TORINO, Italy – With a doping case still hanging over him, Tour de France winner Alberto Contador will begin the Giro d’Italia this weekend as the overwhelming favorite in what he calls the “most difficult race I have ever faced.”
The Giro will start Saturday with a team time trial in Torino, Italy. After 19 brutal stages, it will conclude with an individual time trial in Milan on May 29.
“At the start of the season after talking with the team we decided to focus our attention on this race,” said Contador, who already has won the Volta of Catalunya and Vuelta of Murcia.
“It will be the most difficult race I have ever faced,” Contador said. “My objective is to have the pink jersey on the final day or at the least be in contention for it.”
Contador, who tested positive for clenbuterol while winning last year’s Tour de France, was cleared by the Spanish cycling federation after he blamed the result on contaminated beef.
Cycling’s governing body and the World Anti-Doping Agency have appealed to the Court of Arbitration for Sport, which is expected to issue a ruling before this year’s Tour.
“I prefer not to think about that and only concentrate on sporting matters,” Contador said. “The hearing with CAS is still in the future. I have total trust in the people that work for me and that we will get a favorable verdict.”
Contador, the winner of the 2008 Giro, said Spanish Vuelta winner Vincenzo Nibali will be his main challenger after defending champion Ivan Basso dropped out of the race.
“He has made a step up in class over the last two seasons,” Contador said. “He did well in the 2009 Tour, then last year he was the last rider called up for the Giro and finished third.
“Then he won the Vuelta with great consistency, which shows how much he has matured. For me he is the favorite. He is a good racer and has spent the whole season thinking about the Giro.”
Another Italian expected to challenge is Michele Scarponi. He finished fourth in 2010 and since changed teams from Androni to the more powerful Lampre.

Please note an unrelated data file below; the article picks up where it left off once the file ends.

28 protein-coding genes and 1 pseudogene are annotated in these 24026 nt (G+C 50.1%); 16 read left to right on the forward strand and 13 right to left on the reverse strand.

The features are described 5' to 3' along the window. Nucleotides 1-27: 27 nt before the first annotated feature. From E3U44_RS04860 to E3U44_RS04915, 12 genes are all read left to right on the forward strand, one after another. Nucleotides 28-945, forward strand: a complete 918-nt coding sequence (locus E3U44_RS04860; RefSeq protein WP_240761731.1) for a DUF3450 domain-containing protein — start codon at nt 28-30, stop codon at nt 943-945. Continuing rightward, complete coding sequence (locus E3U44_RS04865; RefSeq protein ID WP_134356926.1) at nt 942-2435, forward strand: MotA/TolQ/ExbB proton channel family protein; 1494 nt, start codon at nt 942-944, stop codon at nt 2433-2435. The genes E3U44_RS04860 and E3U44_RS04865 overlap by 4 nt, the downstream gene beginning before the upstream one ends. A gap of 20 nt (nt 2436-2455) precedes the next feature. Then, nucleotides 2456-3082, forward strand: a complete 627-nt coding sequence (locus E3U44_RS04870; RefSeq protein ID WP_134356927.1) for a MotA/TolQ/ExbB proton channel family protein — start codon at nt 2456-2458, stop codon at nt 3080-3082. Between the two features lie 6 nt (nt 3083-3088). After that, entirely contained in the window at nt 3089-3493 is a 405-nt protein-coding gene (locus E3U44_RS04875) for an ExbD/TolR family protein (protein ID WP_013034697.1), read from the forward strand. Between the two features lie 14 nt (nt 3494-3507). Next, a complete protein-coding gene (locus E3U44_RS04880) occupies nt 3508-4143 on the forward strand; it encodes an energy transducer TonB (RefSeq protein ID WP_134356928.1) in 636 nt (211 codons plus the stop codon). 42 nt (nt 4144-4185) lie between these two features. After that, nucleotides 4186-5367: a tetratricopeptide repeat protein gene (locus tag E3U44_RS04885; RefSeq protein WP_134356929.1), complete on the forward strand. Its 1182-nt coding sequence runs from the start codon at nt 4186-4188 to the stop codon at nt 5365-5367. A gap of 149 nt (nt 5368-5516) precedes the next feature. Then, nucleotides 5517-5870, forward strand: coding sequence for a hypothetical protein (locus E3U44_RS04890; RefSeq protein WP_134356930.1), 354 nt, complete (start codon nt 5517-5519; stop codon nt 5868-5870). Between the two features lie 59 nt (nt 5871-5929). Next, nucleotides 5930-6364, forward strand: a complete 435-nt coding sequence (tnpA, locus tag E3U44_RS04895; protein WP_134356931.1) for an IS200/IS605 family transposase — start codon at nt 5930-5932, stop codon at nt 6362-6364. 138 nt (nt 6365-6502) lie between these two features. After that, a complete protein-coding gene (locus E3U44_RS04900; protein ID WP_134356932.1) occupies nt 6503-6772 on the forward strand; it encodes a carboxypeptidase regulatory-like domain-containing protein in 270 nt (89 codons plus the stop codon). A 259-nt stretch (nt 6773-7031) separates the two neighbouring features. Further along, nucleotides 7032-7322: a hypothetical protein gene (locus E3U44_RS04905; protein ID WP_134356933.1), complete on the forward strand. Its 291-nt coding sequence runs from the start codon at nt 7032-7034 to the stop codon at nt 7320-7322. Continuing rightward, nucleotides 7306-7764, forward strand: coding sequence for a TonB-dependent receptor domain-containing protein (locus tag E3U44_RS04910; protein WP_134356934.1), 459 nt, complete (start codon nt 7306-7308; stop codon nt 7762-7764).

“Contador is stronger than me, but we are starting from the same point,” Scarponi said. “I want to be competitive in this Giro until the very end. This year I have prepared better. I feel more mature, and I know myself better. Furthermore, I am in a stronger team, and we are ready.”
Meanwhile, HTC-Highroad sprinter Mark Cavendish will be aiming for the sprint stages after winning the green points jersey in the 2010 Vuelta.
“I’m been pretty solid all season,” he said. “Throughout the year I’ve been in solid form. I’m not at the stage I’ll be in the Tour, but I am pleased with how I’m feeling.”
In total, the Isle of Man rider and one of the world’s top sprinters has won five stages at the Giro, but the last of those was in 2009 after he missed last year’s race.
“This is my favorite event, because the whole team gets to celebrate, so the whole team has to do it right,” Cavendish said. “So as long as we get on the podium, it isn’t really important who gets the jersey.
“Like with every Grand Tour, one win constitutes success. If you don’t go away with one win, you’ve failed,” he said. “You have to try for every stage. I’ll be trying for the five sprint stages, and we will try to win the team time trials.”
Nine of the stages are rides of more than 125 miles, while three have climbs of more than 6,560 feet.
“It’s just going to be mad,” Garmin-Cervelo rider David Millar said. “The course is bananas. It’s all over the place and ridiculously difficult. Then we have these transfers that are, again, catastrophic at times.
“It’s very demanding, physically and psychologically, for everyone involved. It’s exhausting from all angles. It’ll be a good race, I think, because Italy will be behind Nibali, and you’ll have Contador there who’s the world’s best stage-race rider.”
AP Sports Writer Graham Dunbar in Geneva contributed to this report.